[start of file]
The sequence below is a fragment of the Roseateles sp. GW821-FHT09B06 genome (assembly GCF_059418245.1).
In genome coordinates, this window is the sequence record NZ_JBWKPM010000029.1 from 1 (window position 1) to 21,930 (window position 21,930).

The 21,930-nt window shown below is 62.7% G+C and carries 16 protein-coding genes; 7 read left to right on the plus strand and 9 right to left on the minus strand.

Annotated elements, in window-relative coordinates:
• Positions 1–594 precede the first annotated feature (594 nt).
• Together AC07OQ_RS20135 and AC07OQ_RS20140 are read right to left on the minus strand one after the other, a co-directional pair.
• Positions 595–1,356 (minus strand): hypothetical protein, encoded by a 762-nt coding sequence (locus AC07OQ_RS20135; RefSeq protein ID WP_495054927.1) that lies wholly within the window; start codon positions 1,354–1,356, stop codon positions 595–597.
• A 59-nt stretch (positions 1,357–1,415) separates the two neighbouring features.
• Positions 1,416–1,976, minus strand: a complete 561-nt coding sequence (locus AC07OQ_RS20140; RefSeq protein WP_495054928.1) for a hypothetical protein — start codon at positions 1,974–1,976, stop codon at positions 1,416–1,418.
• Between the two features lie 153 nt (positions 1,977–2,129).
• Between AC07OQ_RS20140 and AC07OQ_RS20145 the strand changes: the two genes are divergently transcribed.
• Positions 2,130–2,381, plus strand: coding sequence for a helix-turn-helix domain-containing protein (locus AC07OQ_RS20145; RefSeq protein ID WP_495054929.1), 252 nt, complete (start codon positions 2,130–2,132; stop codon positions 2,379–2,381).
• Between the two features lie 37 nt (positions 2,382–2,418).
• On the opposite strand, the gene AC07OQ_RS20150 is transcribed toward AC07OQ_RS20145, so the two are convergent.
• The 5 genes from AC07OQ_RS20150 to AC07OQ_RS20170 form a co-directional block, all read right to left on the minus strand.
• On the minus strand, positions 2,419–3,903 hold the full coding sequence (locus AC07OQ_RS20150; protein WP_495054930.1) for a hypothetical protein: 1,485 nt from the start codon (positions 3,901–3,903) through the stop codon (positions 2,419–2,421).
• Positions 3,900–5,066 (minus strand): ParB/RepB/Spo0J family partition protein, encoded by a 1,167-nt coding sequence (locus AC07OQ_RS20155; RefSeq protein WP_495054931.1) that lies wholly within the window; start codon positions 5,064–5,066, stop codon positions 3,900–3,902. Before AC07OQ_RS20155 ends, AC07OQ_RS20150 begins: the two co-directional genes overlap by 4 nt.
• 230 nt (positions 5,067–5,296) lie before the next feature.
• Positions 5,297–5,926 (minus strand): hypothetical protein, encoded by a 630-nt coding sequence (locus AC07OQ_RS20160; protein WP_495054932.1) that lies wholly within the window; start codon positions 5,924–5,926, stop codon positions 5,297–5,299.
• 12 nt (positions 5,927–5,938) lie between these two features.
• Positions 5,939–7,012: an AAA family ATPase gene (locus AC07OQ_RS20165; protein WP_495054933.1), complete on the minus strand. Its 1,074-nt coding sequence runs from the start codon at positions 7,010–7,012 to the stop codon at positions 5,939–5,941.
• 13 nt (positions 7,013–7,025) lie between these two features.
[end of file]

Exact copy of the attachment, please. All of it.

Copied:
The sequence below is a fragment of the Roseateles sp. GW821-FHT09B06 genome (assembly GCF_059418245.1).
In genome coordinates, this window is the sequence record NZ_JBWKPM010000029.1 from 1 (window position 1) to 21,930 (window position 21,930).

The 21,930-nt window shown below is 62.7% G+C and carries 16 protein-coding genes; 7 read left to right on the plus strand and 9 right to left on the minus strand.

Annotated elements, in window-relative coordinates:
• Positions 1–594 precede the first annotated feature (594 nt).
• Together AC07OQ_RS20135 and AC07OQ_RS20140 are read right to left on the minus strand one after the other, a co-directional pair.
• Positions 595–1,356 (minus strand): hypothetical protein, encoded by a 762-nt coding sequence (locus AC07OQ_RS20135; RefSeq protein ID WP_495054927.1) that lies wholly within the window; start codon positions 1,354–1,356, stop codon positions 595–597.
• A 59-nt stretch (positions 1,357–1,415) separates the two neighbouring features.
• Positions 1,416–1,976, minus strand: a complete 561-nt coding sequence (locus AC07OQ_RS20140; RefSeq protein WP_495054928.1) for a hypothetical protein — start codon at positions 1,974–1,976, stop codon at positions 1,416–1,418.
• Between the two features lie 153 nt (positions 1,977–2,129).
• Between AC07OQ_RS20140 and AC07OQ_RS20145 the strand changes: the two genes are divergently transcribed.
• Positions 2,130–2,381, plus strand: coding sequence for a helix-turn-helix domain-containing protein (locus AC07OQ_RS20145; RefSeq protein ID WP_495054929.1), 252 nt, complete (start codon positions 2,130–2,132; stop codon positions 2,379–2,381).
• Between the two features lie 37 nt (positions 2,382–2,418).
• On the opposite strand, the gene AC07OQ_RS20150 is transcribed toward AC07OQ_RS20145, so the two are convergent.
• The 5 genes from AC07OQ_RS20150 to AC07OQ_RS20170 form a co-directional block, all read right to left on the minus strand.
• On the minus strand, positions 2,419–3,903 hold the full coding sequence (locus AC07OQ_RS20150; protein WP_495054930.1) for a hypothetical protein: 1,485 nt from the start codon (positions 3,901–3,903) through the stop codon (positions 2,419–2,421).
• Positions 3,900–5,066 (minus strand): ParB/RepB/Spo0J family partition protein, encoded by a 1,167-nt coding sequence (locus AC07OQ_RS20155; RefSeq protein WP_495054931.1) that lies wholly within the window; start codon positions 5,064–5,066, stop codon positions 3,900–3,902. Before AC07OQ_RS20155 ends, AC07OQ_RS20150 begins: the two co-directional genes overlap by 4 nt.
• 230 nt (positions 5,067–5,296) lie before the next feature.
• Positions 5,297–5,926 (minus strand): hypothetical protein, encoded by a 630-nt coding sequence (locus AC07OQ_RS20160; protein WP_495054932.1) that lies wholly within the window; start codon positions 5,924–5,926, stop codon positions 5,297–5,299.
• 12 nt (positions 5,927–5,938) lie between these two features.
• Positions 5,939–7,012: an AAA family ATPase gene (locus AC07OQ_RS20165; protein WP_495054933.1), complete on the minus strand. Its 1,074-nt coding sequence runs from the start codon at positions 7,010–7,012 to the stop codon at positions 5,939–5,941.
• 13 nt (positions 7,013–7,025) lie between these two features.